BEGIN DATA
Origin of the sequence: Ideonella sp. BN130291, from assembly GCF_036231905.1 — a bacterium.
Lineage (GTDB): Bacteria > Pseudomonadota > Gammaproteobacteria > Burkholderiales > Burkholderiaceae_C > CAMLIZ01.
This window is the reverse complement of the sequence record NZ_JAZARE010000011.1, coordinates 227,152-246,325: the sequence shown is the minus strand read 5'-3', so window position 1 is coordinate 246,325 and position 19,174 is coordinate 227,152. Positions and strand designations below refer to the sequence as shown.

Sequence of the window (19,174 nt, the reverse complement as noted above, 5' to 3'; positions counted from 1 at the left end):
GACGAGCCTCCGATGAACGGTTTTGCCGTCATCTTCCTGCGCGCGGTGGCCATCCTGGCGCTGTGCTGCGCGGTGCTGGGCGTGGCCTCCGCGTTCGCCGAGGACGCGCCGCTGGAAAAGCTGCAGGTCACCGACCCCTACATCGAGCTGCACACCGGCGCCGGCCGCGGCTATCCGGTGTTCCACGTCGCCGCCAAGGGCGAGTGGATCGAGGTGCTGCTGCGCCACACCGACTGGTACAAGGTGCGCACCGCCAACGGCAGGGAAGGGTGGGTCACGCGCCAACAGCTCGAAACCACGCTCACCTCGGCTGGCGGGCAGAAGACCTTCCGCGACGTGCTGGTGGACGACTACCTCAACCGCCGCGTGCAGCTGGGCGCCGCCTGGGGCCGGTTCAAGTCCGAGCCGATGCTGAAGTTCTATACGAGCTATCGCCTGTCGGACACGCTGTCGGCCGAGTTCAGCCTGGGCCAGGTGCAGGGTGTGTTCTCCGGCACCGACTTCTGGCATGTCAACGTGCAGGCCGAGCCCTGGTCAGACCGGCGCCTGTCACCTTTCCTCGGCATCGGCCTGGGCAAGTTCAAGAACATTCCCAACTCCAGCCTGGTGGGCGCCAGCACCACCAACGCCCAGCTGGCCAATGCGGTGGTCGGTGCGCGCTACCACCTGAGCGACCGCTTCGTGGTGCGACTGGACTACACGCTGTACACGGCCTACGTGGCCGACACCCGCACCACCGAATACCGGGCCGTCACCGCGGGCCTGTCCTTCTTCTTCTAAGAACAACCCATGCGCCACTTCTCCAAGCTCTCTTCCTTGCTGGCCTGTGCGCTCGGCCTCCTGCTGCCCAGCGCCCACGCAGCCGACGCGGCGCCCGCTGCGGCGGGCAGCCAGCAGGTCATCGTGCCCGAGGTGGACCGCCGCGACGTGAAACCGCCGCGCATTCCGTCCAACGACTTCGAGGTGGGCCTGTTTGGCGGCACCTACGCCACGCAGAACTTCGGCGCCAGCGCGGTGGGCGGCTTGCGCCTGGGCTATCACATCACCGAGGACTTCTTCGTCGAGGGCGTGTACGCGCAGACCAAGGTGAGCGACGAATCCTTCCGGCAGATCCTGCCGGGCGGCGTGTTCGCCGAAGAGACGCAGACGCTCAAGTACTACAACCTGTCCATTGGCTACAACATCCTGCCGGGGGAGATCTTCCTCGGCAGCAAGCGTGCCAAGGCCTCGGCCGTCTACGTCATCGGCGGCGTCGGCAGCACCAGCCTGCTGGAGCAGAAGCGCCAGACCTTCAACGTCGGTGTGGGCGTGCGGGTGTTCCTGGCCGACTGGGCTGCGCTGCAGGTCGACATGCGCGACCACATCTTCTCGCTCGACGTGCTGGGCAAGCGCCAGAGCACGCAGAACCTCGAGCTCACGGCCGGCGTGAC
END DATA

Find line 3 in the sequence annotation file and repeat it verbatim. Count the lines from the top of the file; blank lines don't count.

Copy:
This window is the reverse complement of the sequence record NZ_JAZARE010000011.1, coordinates 227,152-246,325: the sequence shown is the minus strand read 5'-3', so window position 1 is coordinate 246,325 and position 19,174 is coordinate 227,152. Positions and strand designations below refer to the sequence as shown.